• Electrophysiology;
  • Alcohol;
  • Reward;
  • Dopamine;
  • Chronic Treatment

Background The mesolimbic dopamine pathway, which originates in the ventral tegmental area (VTA), is important for the rewarding effects of ethanol. Acute administration of ethanol has been shown to excite dopaminergic neurons of the VTA. Chronic ethanol treatment has been reported to alter the in vitro response of dopaminergic neurons to NMDA and dopamine. The present electrophysiological study tested the hypothesis that the effect of ethanol, γ-aminobutyric acid (GABA), and NMDA on individual dopaminergic VTA (DA-VTA) neurons from C57BL/6J mice would be changed by chronic treatment with ethanol.

Methods C57BL/6J mice were injected intraperitoneally twice daily with either saline or ethanol in saline (3.5 g/kg) for at least 21 days. Extracellular single unit recordings of spontaneous action potentials were made from DA-VTA neurons in brain slices from these mice. Ethanol (20–120 mM), GABA (50–500 μM), or NMDA (2–20 μM) was administered in the superfusate, and the resulting change in firing rate was measured.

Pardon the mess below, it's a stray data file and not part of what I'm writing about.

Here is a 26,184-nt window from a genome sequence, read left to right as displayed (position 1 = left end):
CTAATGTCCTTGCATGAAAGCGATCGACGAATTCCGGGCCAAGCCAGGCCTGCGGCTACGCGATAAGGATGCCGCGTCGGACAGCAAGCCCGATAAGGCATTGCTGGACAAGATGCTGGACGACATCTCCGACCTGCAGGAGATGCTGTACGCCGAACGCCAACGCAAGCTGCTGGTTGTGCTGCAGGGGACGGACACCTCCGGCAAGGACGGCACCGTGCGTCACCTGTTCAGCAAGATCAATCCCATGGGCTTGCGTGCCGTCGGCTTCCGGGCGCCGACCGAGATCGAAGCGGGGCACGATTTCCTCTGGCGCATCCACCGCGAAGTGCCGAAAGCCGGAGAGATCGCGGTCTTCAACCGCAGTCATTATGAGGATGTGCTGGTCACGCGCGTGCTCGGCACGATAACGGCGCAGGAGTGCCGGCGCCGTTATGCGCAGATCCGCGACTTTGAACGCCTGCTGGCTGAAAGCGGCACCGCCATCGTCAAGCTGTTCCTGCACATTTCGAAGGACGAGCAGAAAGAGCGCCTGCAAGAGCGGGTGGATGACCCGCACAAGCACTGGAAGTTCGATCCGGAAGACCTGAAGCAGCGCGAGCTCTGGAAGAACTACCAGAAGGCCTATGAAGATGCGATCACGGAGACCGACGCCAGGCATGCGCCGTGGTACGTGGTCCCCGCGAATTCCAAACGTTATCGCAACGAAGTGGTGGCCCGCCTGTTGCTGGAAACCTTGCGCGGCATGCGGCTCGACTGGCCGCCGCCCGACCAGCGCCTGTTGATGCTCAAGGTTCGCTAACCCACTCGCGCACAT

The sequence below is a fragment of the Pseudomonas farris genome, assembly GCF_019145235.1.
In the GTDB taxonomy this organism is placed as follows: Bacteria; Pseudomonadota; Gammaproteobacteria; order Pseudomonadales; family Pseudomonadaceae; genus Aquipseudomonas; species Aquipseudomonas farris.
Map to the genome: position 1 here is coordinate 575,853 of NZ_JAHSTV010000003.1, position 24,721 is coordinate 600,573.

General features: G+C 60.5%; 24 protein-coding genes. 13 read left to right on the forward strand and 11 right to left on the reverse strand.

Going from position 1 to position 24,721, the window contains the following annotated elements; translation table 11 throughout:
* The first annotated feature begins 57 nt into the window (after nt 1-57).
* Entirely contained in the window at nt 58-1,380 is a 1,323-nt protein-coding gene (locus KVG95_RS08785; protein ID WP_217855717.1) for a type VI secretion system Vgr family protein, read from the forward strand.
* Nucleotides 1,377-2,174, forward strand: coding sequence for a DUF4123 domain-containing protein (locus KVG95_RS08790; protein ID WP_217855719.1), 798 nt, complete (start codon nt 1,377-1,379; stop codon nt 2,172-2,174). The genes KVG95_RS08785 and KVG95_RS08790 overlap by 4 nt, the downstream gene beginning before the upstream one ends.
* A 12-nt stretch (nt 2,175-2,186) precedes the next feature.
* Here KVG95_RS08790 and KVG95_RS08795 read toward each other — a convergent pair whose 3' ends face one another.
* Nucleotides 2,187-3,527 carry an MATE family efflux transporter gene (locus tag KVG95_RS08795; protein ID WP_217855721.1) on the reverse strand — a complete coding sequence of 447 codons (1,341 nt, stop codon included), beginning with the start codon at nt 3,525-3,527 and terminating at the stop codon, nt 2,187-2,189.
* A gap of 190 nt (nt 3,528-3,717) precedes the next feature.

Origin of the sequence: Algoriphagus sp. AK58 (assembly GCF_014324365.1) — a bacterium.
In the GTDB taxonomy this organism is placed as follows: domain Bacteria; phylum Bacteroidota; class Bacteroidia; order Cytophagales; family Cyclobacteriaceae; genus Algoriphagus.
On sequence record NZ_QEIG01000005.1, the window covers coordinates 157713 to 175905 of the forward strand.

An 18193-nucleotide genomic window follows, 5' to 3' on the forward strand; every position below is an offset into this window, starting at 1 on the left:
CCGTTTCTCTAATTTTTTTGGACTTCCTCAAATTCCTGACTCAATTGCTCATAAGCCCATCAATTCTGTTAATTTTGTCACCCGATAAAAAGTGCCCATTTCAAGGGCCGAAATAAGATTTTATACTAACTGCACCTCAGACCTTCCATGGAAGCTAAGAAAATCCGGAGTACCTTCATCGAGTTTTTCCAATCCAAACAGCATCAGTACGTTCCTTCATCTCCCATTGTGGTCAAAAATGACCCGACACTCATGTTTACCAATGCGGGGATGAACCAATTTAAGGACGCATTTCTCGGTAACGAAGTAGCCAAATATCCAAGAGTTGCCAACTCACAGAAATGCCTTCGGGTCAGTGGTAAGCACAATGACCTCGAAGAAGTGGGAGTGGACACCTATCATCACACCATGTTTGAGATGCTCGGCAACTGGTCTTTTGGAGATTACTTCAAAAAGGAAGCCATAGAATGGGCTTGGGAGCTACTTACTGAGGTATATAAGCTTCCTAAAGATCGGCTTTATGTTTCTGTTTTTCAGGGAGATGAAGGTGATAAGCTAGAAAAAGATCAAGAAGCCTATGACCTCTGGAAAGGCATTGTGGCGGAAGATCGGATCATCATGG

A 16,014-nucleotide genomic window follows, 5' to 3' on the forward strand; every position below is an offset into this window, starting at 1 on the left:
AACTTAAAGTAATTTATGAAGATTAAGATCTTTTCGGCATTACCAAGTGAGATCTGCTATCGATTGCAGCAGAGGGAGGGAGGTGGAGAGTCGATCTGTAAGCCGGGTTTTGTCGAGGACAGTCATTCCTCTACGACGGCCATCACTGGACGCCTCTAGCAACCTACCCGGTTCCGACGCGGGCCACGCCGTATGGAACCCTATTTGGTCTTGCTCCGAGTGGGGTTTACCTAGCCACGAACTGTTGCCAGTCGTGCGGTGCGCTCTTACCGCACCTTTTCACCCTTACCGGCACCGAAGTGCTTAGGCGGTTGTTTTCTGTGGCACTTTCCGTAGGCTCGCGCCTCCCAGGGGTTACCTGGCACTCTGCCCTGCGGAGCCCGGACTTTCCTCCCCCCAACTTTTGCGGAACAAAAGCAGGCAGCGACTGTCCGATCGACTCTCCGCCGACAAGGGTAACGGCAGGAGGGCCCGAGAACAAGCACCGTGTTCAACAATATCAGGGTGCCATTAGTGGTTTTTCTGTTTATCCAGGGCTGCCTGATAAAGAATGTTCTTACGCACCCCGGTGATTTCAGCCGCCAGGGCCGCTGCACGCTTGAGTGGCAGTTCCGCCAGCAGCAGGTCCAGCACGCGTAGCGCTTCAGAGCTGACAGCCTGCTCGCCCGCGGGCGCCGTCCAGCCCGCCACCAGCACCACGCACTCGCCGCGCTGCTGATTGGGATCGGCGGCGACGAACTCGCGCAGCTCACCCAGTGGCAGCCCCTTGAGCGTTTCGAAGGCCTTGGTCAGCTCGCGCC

Results There was no significant difference in mean basal spontaneous firing rate of DA-VTA neurons between saline-treated and ethanol-treated mice. The DA-VTA neurons from ethanol-treated mice were excited by ethanol more potently than those from saline-treated mice. Dopaminergic VTA neurons from ethanol-treated mice were inhibited less potently by GABA than those from saline-treated mice. There was no difference in the potency of NMDA to excite DA-VTA neurons from saline-treated and ethanol-treated mice.

Conclusions Chronic treatment of C57BL/6J mice with ethanol injections sensitizes DA-VTA neurons to ethanol excitation and also decreases the inhibitory potency of GABA. The increase in sensitivity to ethanol excitation of dopaminergic VTA neurons after chronic ethanol treatment may increase the reward value of ethanol. This sensitization to ethanol activation may be an important change in reward area neurons and may contribute to the development of alcoholism.